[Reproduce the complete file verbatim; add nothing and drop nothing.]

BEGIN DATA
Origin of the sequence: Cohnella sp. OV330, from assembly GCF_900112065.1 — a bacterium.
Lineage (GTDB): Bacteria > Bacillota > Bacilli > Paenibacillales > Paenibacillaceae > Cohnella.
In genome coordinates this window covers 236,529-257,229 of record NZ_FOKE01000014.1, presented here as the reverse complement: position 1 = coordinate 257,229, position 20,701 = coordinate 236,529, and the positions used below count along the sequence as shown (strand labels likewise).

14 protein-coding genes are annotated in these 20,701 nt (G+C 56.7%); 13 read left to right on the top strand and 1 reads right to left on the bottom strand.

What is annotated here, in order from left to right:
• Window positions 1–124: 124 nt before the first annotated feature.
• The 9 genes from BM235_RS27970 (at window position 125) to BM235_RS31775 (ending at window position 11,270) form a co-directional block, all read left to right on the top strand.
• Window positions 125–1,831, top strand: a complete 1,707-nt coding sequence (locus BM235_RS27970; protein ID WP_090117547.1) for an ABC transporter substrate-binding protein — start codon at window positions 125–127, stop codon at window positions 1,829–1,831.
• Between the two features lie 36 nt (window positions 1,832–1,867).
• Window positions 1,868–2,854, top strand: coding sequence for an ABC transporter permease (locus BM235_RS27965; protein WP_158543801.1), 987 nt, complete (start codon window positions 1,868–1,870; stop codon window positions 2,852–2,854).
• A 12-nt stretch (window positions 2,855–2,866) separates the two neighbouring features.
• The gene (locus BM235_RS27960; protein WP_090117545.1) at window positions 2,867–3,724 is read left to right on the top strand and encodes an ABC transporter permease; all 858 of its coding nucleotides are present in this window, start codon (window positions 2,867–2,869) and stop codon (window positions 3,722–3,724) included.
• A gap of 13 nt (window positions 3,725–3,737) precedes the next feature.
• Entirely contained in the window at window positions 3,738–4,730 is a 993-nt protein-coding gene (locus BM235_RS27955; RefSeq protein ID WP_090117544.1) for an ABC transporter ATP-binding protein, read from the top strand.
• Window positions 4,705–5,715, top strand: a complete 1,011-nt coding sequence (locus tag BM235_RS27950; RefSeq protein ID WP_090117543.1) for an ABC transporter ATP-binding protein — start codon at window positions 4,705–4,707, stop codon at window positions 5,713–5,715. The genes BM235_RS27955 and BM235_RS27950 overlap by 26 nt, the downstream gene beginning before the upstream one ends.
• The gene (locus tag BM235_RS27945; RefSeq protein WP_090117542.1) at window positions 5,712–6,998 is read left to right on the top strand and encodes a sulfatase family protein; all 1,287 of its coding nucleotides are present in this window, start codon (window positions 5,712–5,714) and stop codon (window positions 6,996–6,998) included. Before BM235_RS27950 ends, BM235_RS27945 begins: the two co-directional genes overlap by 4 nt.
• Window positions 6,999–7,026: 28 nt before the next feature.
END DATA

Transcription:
Origin of the sequence: Cohnella sp. OV330, from assembly GCF_900112065.1 — a bacterium.
Lineage (GTDB): Bacteria > Bacillota > Bacilli > Paenibacillales > Paenibacillaceae > Cohnella.
In genome coordinates this window covers 236,529-257,229 of record NZ_FOKE01000014.1, presented here as the reverse complement: position 1 = coordinate 257,229, position 20,701 = coordinate 236,529, and the positions used below count along the sequence as shown (strand labels likewise).

14 protein-coding genes are annotated in these 20,701 nt (G+C 56.7%); 13 read left to right on the top strand and 1 reads right to left on the bottom strand.

What is annotated here, in order from left to right:
• Window positions 1–124: 124 nt before the first annotated feature.
• The 9 genes from BM235_RS27970 (at window position 125) to BM235_RS31775 (ending at window position 11,270) form a co-directional block, all read left to right on the top strand.
• Window positions 125–1,831, top strand: a complete 1,707-nt coding sequence (locus BM235_RS27970; protein ID WP_090117547.1) for an ABC transporter substrate-binding protein — start codon at window positions 125–127, stop codon at window positions 1,829–1,831.
• Between the two features lie 36 nt (window positions 1,832–1,867).
• Window positions 1,868–2,854, top strand: coding sequence for an ABC transporter permease (locus BM235_RS27965; protein WP_158543801.1), 987 nt, complete (start codon window positions 1,868–1,870; stop codon window positions 2,852–2,854).
• A 12-nt stretch (window positions 2,855–2,866) separates the two neighbouring features.
• The gene (locus BM235_RS27960; protein WP_090117545.1) at window positions 2,867–3,724 is read left to right on the top strand and encodes an ABC transporter permease; all 858 of its coding nucleotides are present in this window, start codon (window positions 2,867–2,869) and stop codon (window positions 3,722–3,724) included.
• A gap of 13 nt (window positions 3,725–3,737) precedes the next feature.
• Entirely contained in the window at window positions 3,738–4,730 is a 993-nt protein-coding gene (locus BM235_RS27955; RefSeq protein ID WP_090117544.1) for an ABC transporter ATP-binding protein, read from the top strand.
• Window positions 4,705–5,715, top strand: a complete 1,011-nt coding sequence (locus tag BM235_RS27950; RefSeq protein ID WP_090117543.1) for an ABC transporter ATP-binding protein — start codon at window positions 4,705–4,707, stop codon at window positions 5,713–5,715. The genes BM235_RS27955 and BM235_RS27950 overlap by 26 nt, the downstream gene beginning before the upstream one ends.
• The gene (locus tag BM235_RS27945; RefSeq protein WP_090117542.1) at window positions 5,712–6,998 is read left to right on the top strand and encodes a sulfatase family protein; all 1,287 of its coding nucleotides are present in this window, start codon (window positions 5,712–5,714) and stop codon (window positions 6,996–6,998) included. Before BM235_RS27950 ends, BM235_RS27945 begins: the two co-directional genes overlap by 4 nt.
• Window positions 6,999–7,026: 28 nt before the next feature.